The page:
While they’ve existed before the most recent MacBook Pro, the surge of interest in external GPUs is largely thanks to the implementation of Thunderbolt 3 in the latest Mac hardware. As we’ve shown in a previous post, an eGPU can make a significant performance difference, turning an otherwise graphically pedestrian MacBook Pro into a competent gaming machine.

In our previous tutorial, we showed you how to wield an AMD RX 480 in macOS. While that solution yielded definite benefits, it was also hindered by difficulties caused by macOS itself.

It should come as no surprise that the setup process and support with Windows is, in some ways, quite a bit better than using an eGPU with macOS. That’s not to say that you should run out and buy a Windows laptop if you want to play the latest games requiring a more powerful GPU. Instead, you can utilize a Boot Camp installation, and turn your MacBook Pro into a 1080p gaming machine.

The now-available $249 Akitio Thunder3 is much smaller than the larger Akitio Node, so it takes up a smaller footprint on your desk. The setup also lets you tap into the power of the GPU right from your MacBook Pro’s built-in display, no external display required. Watch our full walkthrough, as we showcase this simple and compact eGPU solution on video.

Required hardware:

Software used:

Other hardware used:

Video walkthrough

Subscribe to 9to5Mac on YouTube for more videos

About the Akitio Thunder3

Let me preface this by saying that if you wish to run the biggest and baddest Pascal graphics cards in an eGPU setup (GTX 1070, GTX 1080, etc.) you should look at other solutions like the Akitio Node, the Razer Core, etc. Those enclosures are specifically designed with graphics cards in mind.


The Akitio Thunder3 really wasn’t designed to house graphics cards. True, it’s a PCIe enclosure, but its small size and lack of power severely limits the type of cards that can be used inside it without making major physical hardware modifications.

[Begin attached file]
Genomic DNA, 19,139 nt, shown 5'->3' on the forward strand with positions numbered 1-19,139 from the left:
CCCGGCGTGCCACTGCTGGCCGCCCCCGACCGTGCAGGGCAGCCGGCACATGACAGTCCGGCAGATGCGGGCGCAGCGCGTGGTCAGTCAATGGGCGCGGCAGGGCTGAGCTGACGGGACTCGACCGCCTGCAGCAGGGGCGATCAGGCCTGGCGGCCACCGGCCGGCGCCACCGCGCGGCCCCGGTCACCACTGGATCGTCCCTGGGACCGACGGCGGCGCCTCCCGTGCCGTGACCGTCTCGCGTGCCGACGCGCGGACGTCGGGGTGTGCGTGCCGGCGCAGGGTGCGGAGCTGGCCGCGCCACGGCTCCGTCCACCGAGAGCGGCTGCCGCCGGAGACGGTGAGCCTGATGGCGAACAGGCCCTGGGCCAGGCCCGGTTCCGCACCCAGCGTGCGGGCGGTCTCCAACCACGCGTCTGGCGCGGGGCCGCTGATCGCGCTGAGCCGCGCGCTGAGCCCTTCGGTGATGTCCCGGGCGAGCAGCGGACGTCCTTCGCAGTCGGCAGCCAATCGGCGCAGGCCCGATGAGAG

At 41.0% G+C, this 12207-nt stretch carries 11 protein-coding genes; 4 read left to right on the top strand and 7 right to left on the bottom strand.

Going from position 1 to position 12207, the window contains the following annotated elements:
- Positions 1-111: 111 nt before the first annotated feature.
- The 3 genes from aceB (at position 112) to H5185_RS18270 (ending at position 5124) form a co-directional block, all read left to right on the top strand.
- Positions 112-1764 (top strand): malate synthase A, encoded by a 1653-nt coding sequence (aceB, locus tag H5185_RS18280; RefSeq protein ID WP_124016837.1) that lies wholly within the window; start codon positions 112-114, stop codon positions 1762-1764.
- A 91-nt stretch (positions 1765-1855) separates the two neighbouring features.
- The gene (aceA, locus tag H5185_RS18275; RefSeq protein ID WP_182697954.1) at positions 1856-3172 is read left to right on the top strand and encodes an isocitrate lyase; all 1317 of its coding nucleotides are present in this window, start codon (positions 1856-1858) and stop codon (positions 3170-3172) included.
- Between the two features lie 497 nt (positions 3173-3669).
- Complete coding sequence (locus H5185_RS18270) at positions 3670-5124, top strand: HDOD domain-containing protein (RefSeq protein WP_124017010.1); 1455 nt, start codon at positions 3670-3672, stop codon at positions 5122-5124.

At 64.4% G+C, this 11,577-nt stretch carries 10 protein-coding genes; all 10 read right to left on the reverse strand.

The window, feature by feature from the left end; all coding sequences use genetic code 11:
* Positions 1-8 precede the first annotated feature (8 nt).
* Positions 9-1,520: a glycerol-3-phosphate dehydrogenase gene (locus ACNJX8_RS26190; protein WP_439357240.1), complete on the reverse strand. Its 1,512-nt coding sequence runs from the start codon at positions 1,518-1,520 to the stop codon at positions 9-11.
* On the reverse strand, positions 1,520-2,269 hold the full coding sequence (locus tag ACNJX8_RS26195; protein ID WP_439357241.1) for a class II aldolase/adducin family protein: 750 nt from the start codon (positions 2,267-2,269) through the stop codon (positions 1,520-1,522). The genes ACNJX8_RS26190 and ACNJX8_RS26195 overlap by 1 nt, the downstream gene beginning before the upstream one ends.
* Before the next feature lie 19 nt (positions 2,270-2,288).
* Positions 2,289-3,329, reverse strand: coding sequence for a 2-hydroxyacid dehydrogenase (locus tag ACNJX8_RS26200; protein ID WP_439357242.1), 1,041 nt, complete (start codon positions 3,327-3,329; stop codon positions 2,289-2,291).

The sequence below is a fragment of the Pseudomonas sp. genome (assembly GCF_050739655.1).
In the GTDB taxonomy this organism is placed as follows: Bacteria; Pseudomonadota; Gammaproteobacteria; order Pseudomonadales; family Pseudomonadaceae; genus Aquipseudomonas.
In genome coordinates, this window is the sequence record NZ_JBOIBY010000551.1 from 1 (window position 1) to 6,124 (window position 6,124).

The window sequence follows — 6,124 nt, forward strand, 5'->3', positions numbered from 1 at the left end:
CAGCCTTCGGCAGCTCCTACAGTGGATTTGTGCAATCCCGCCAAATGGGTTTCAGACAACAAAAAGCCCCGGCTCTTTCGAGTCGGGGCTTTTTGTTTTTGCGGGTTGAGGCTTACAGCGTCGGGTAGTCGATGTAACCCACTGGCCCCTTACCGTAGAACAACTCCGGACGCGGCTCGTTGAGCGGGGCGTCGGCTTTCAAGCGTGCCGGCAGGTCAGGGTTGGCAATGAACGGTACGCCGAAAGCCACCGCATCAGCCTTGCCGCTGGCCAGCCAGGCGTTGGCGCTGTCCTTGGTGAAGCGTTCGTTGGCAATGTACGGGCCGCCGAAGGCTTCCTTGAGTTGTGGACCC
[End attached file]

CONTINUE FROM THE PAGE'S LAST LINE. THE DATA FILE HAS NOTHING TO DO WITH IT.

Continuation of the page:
Working around this limitation was part of the fun of engaging in this project. In the end, it allows for an eGPU solution that’s significantly smaller and more portable than other graphics enclosures.

The Akitio Thunder3 also has the advantage of having a second Thunderbolt 3 port, so you can use it in a daisy chain if you so desire.

You’ll need a small GPU

At 9-inches long, 3-inches wide, and a little over 5.5-inches tall, the Thunder3 is a tiny specimen when compared to the Akitio Node. In other words, it won’t come close to accommodating full sized GPUs without making physical modifications to the case itself.


I love the design of the Thunder3, so I couldn’t bring myself to make any type of major physical modification to the case. Instead, I opted for a graphics card that was small enough to fit comfortably inside the Thunder3. EVGA’s 5.7-inch GTX 1050 Ti fit the bill, and even features a little bit of room to spare once installed.


Obviously this card won’t come close to yielding results that the upper echelon of Nvidia’s Pascal lineup can produce, but, as you will see from the benchmarks, it’s still much better than using the MacBook Pro’s integrated Intel Iris 550 GPU. Unfortunately, I don’t have a 15-inch MacBook Pro with the Radeon Pro 460 to compare it with, but if you’re a 15-inch owner, you’d probably be better off going with something capable of producing more power.


Using a higher wattage power adapter

The power adapter that ships with the Akitio Thunder3 is adequate enough to power a typical PCIe card, but its included 60W power supply, which only feeds a measly 25W to the PCIe slot, isn’t beefy enough to provide the type of power required by a GPU.


This presents a few challenges. Not only are there no PCIe 6+2 pin adapters included inside of the case, but the Thunder3 doesn’t even supply enough power to the PCIe slot itself.


Due to the lack of PCI molex connectors, it’s a given that you’ll need to use a GPU that doesn’t have the extra power requirements, but you might be surprised to learn that the stock power adapter that ships with the unit doesn’t provide the full 75W of power to the PCIe slot.

The good news is that Akitio documents that its devices are capable of accepting up to 120W of power, it just doesn’t include an adapter in the box that can provide such power.


A quick visit to Amazon can quickly solve this issue. I was able to find an adapter — Delta’ 120W AC Power Adapter Cord — that provided the needed juice to power 75W max TDP cards like the GTX 1050 Ti via the PCIe slot.

Swapping the fan